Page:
Learning Outcomes and Our Ability to Pivot
It seems like every month there is a new term or phrase that surfaces as we journey through the COVID-19 educational landscape – Hybrid Learning, the Digital Choral Classroom, Synchronous and Asynchronous Instruction. Now here in Central New York, we have another new phrase going around called “the pivot.” With most CNY schools teaching in-person or using a hybrid model, many of our colleagues are planning for the pivot as they anticipate their schools moving to all virtual learning.
The Pivot – Verb
Educational Definition: A teacher’s ability to effectively and efficiently transition their teaching at a moment’s notice from hybrid to virtual, or virtual to hybrid instruction.
Example: At 5:00 in the evening, teachers were notified that their high school would be pivoting the following day to virtual instruction for the next two weeks.
* Last Sunday night, October 4 at 8:42 PM, I received notification from my superintendent that due to a staff member testing positive for COVID, the high school would be closed on Monday, and we would move to virtual instruction for the day. Note to self – Always be prepared for the pivot. I have a video at school that I was planning on pushing out to my choir today (Monday), but I only saved the file to my desktop and did not upload it to my Google Drive. My bad, lesson learned!
Teaching in the Pivot Model
So, I am now experiencing the pivot. I am lucky because my teaching assignment this year has prepared me for this experience. I call my teaching assignment this semester “teaching virtually in-person” because:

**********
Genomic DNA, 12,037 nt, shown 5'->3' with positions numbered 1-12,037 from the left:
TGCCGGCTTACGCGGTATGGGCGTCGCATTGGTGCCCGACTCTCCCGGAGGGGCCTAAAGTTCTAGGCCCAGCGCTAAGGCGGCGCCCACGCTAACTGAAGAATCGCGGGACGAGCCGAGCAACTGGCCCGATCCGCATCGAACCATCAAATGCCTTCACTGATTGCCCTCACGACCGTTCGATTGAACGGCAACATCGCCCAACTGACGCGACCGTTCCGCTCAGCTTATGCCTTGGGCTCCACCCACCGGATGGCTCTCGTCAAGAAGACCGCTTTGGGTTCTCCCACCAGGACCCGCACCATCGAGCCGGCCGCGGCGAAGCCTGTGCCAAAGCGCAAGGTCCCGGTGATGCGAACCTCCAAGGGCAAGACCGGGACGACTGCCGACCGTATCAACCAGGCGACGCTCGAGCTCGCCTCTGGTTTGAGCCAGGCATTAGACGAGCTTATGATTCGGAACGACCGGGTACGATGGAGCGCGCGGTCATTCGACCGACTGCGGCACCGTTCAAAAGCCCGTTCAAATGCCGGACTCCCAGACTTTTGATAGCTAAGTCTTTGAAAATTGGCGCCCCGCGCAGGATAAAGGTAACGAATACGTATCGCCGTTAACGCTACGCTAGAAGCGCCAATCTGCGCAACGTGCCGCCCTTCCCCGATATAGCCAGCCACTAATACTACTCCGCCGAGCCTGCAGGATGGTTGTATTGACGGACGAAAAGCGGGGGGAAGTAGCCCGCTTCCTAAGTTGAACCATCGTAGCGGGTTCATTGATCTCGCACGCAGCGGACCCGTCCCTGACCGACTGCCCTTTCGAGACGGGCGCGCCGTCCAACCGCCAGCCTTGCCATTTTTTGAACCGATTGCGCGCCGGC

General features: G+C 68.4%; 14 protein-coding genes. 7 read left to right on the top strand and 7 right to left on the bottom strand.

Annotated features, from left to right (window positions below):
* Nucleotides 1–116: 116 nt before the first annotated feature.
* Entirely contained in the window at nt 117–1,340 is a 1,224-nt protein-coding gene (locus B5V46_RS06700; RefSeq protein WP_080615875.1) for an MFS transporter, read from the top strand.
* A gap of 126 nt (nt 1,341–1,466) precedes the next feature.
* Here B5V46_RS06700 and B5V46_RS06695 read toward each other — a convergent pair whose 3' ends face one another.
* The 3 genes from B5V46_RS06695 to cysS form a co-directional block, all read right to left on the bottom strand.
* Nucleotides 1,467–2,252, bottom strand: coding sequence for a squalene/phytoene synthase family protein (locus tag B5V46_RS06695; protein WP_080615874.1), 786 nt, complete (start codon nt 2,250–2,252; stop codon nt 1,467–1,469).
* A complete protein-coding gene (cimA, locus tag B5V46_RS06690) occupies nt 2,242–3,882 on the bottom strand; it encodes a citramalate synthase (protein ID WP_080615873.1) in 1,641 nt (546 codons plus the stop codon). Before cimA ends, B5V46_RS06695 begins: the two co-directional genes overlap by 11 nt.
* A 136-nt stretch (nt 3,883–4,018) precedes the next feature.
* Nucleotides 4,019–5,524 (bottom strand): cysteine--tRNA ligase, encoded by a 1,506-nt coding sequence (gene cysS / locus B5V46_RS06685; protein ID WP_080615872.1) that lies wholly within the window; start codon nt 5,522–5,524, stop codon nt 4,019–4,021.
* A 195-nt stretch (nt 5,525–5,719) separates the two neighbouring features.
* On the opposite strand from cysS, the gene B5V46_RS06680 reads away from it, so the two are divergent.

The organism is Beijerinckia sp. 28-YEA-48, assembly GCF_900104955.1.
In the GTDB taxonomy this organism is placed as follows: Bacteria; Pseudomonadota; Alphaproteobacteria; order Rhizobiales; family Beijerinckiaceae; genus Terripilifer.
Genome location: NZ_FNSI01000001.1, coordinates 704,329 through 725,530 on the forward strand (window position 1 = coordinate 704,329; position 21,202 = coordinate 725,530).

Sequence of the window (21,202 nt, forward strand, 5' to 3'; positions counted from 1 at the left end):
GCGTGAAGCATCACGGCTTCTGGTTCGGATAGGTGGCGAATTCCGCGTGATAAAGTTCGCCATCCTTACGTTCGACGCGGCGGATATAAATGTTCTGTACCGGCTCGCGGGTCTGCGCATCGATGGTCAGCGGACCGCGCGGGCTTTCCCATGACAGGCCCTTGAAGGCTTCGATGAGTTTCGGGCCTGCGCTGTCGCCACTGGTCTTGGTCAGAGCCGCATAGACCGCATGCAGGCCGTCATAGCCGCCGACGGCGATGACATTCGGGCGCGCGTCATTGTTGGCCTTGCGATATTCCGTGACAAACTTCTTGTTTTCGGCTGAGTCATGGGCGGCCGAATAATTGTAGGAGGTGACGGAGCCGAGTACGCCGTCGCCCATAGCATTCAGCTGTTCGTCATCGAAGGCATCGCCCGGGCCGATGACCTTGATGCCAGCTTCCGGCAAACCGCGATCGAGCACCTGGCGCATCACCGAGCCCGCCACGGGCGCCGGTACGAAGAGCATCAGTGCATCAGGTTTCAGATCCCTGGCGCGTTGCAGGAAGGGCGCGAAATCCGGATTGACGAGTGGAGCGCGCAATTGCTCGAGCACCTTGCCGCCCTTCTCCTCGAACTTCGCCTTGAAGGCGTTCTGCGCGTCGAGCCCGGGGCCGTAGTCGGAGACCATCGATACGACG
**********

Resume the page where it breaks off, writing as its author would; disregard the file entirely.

- The high school vocal music program is virtual, but
- I can teach on campus in my classroom.
- Most of my students attend cohort hybrid classes throughout the day and come down to my classroom during lunch or study halls.
- I will be teaching eleven of my student’s virtual vocal music all year, and
- On Wednesdays, the entire high school goes to virtual learning for the day.
A Pivot I Was Not Expecting
Besides learning how to pivot and teach in both the hybrid and virtual learning models simultaneously, a much more subtle and significant pivot is currently taking place in our classrooms. Due to the cancellation of school performances and county and state music festivals, our course designs and student learning outcomes/expectations may have changed and could now be incomplete.
If traditional concert performances and choral opportunities are not available to our students at this time, then what is taking its place?
What is our new goal, or how do we adapt?
Learning Outcomes and Backward Design
What is helping me organize my teaching and navigate the lack-of-concerts shift is the work of Grant Wiggins and Jay McTighe. In their book Understanding by Design, Wiggins and McTighe present a three-step process called Backward Design. This framework encourages educators to design their course of study “backwards.” First, by Identifying the required student learning outcomes, then Determining the appropriate skills and assessment, and finally, Planning the essential course content and specific learning objectives.
Student Outcomes and Specs Grading
The Backward Design framework was also influential as I adapted Specification Grading or Specs Grading for my high school music students. In chapter two of her book Specification Grading: Restoring Rigor, Motivating Students, and Saving Faculty Time, Linda B. Nilson reframes the Backward Design Framework and presents the following (2014, p. 21).